Climate funds for coal highlight lack of UN rules

Coal Power Plant Emissions PEPWR

KANCI KULON, Indonesia (AP) - About $1 billion in loans under a U.N. initiative for poor countries to tackle global warming is going toward the construction of power plants fired by coal, the biggest human source of carbon pollution.

Japan gave the money to help its companies build three such plants in Indonesia and listed it with the United Nations as climate finance, The Associated Press has found. Japan says these plants burn coal more efficiently and are therefore cleaner than old coal plants.

However, they still emit twice as much heat-trapping carbon dioxide as plants running on natural gas. Villagers near the Cirebon plant in Indonesia also complain that stocks of shrimp, fish and green mussels have dwindled.

Japan's coal projects highlight the lack of rules to steer the flow of climate finance from rich to poor countries - a critical part of U.N. talks on global warming, which resume Monday in Lima, Peru. There is no watchdog agency that ensures the money is spent in the most effective way, and no definition of what climate finance is.

Japan, a top contributor of climate finance, denies any wrongdoing and has done nothing illegal - there are no rules against counting such projects as climate finance in the U.N. system.

"There are countries ... that cannot afford to have other methods than coal," Japanese Foreign Ministry spokeswoman Takako Ito said. "For these countries, we'd like to provide the best method of reducing carbon dioxide."

However, U.N. climate chief Christiana Figueres, who was unaware that the Japanese-funded coal plants in Indonesia were labeled as climate finance, said "there is no argument" for supporting such projects with climate money.

"Unabated coal has no room in the future energy system," she told AP. "Over time, what we should be seeing is a very, very clear trend of investment into clean renewable energy."

Even the newly launched Green Climate Fund, a key channel for climate finance in the future, still only has vague guidelines on how to spend the money. Board member Jan Cedergren said he didn't believe the fund would support fossil fuels but acknowledged no decision has so far been made.

In 2009, rich countries pledged that by 2020 they would provide $100 billion a year in climate finance. They agreed to come up with $30 billion over the next three years, with Japan providing about half.

An analysis of the 300 top climate finance projects during that period showed Japan was the only country to include direct support to new coal plants.

The second-largest project on the list was a $729 million loan for what Japan described as a "high energy efficient thermal power plant project in East Java." AP found that the loan from Japan's Bank for International Cooperation, or JBIC, was used to build an 815-megawatt coal-fired unit at the Paiton power plant, which is partly owned by Japanese firms Mitsui and Tokyo Electric Power Company.

Also among the top 30 projects globally was a $214 million JBIC loan for another "thermal power plant" in West Java, which AP confirmed was the Cirebon power station. The plant is co-owned by Marubeni Corp., a Japanese company that was fined $88 million this year by the U.S. Department of Justice for bribing Indonesian government officials to secure a separate power project.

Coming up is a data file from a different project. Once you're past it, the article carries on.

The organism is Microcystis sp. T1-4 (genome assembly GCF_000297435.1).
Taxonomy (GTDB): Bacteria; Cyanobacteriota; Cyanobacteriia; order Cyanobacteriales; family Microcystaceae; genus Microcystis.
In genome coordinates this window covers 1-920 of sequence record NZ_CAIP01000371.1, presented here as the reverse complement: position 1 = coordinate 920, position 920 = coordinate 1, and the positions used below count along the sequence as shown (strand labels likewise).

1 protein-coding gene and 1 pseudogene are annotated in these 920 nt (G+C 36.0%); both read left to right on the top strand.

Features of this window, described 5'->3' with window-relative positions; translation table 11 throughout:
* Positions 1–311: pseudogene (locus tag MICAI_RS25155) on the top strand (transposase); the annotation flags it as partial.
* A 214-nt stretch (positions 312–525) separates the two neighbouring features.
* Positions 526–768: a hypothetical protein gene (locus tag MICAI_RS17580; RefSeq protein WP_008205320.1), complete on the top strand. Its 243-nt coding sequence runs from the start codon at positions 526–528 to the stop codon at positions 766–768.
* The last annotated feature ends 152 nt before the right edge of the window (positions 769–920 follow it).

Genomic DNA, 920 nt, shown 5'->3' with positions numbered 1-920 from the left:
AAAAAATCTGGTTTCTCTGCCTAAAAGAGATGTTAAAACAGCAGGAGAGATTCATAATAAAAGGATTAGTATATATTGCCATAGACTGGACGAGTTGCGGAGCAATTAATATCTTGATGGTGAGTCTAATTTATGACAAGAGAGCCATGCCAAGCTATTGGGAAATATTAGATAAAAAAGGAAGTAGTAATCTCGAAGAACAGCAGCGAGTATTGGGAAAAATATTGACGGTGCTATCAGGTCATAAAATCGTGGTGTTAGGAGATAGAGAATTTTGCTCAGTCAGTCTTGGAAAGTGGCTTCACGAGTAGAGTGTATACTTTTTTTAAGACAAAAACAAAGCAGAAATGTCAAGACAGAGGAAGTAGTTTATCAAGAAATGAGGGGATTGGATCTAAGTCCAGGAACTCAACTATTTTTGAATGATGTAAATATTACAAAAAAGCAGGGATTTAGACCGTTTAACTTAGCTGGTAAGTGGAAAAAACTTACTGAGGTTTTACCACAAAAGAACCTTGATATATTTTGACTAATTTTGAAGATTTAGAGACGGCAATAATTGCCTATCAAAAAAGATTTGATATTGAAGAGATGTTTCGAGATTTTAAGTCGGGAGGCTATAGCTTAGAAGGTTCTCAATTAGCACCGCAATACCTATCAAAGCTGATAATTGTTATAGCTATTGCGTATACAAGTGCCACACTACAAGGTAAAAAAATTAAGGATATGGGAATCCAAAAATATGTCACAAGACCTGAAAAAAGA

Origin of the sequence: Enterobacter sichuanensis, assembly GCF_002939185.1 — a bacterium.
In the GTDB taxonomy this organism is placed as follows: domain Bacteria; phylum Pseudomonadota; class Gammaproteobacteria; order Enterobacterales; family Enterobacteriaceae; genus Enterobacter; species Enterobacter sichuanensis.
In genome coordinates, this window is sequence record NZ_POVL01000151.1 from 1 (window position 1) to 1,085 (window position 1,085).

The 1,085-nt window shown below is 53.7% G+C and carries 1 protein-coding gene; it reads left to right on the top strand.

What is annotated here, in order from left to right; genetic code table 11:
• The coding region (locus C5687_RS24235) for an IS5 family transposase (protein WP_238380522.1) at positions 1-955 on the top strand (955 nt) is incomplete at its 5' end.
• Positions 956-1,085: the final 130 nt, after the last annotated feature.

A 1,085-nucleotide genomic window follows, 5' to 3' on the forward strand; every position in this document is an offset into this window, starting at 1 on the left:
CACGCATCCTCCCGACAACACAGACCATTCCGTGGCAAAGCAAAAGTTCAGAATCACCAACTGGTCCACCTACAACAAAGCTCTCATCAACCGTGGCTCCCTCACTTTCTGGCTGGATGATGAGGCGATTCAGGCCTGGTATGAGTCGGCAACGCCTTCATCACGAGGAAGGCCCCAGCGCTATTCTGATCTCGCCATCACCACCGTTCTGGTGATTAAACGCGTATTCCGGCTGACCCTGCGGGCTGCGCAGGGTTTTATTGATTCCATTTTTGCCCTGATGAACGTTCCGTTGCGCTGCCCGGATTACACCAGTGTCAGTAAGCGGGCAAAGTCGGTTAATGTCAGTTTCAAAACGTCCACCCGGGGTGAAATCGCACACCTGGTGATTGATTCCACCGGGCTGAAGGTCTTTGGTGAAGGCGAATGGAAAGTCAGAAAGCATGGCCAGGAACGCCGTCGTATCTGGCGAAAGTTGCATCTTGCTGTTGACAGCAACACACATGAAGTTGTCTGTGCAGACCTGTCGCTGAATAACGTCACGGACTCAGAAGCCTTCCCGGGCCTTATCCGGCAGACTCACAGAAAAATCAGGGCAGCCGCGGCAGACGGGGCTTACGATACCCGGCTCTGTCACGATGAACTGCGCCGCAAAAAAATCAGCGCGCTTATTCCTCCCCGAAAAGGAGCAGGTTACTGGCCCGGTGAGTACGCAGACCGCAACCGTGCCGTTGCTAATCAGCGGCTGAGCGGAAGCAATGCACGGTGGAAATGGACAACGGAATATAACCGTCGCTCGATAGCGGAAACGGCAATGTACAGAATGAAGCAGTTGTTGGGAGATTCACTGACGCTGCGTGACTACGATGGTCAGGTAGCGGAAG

Japan's climate finance also included a $15 million development loan for a plant in Indramayu, West Java, and a dozen smaller coal projects in India, Indonesia and Vietnam. Those were identified as coal projects in documents submitted to the U.N., while the larger projects in Paiton and Cirebon were not.

Japanese officials said there was no specific reason for that.

"We don't have anything to hide or disguise," a Foreign Ministry official said, speaking on condition of anonymity because he wasn't authorized to speak publicly on the topic.

Marubeni and Mitsui declined requests for comment. Tokyo Electric said transferring Japanese technology can lead to a substantial reduction in carbon emissions.

However, many climate scientists say even the new technology Japan promotes is not enough to meet the U.N. goal of keeping the global temperature rise below 2 degrees. The only way for the math to work with coal, they say, is through technology that sucks carbon dioxide from the air and stores it underground.

That expensive technology is not yet commercially available on a large scale, and neither Cirebon nor Paiton has it.

Although no environmental studies have been done, local fishermen in Kanci Kulon village near the Cirebon plant in West Java say their catches have shrunk. Daud, a 50-year-old fisherman who like many Indonesians only uses one name, said he used to bring in 45 crabs a day. Now the most he gets is 10.

"I believe this is because of the coal sludge" from the plant, he yelled, struggling to be heard over the jet-like roar from the power station.

Cirebon officials told AP journalists touring the site that the plant is safe and denied that any sludge is released into the Java Sea. Heru Dewanto, vice president of the utility that runs Cirebon, acknowledged that the plant had caused some problems for "200 to 300 green mussel farmers or fishermen," but noted that it also provides electricity to half a million homes.

Edi Wibowo, Cirebon's senior environmental engineer, said emissions from the plant were between 856 and 875 grams of carbon dioxide per kilowatt hour of energy produced - 20 percent lower than from an old coal plant. That compares with 600 to 700 for oil, 400 for natural gas, and near zero for renewables like solar and wind power.

Unlike Japan, the U.S. and many other rich countries have cut public funding for coal projects in developing countries. Germany still supports such projects, but doesn't count them as climate finance.

Most environmental groups weren't aware Japan was using climate finance to build coal plants.

"Climate finance is such a mess. It needs to get straightened out," said Karen Orenstein of Friends of the Earth. "It would be such a shame if those resources went to fossil fuel-based technologies. It would be counterproductive."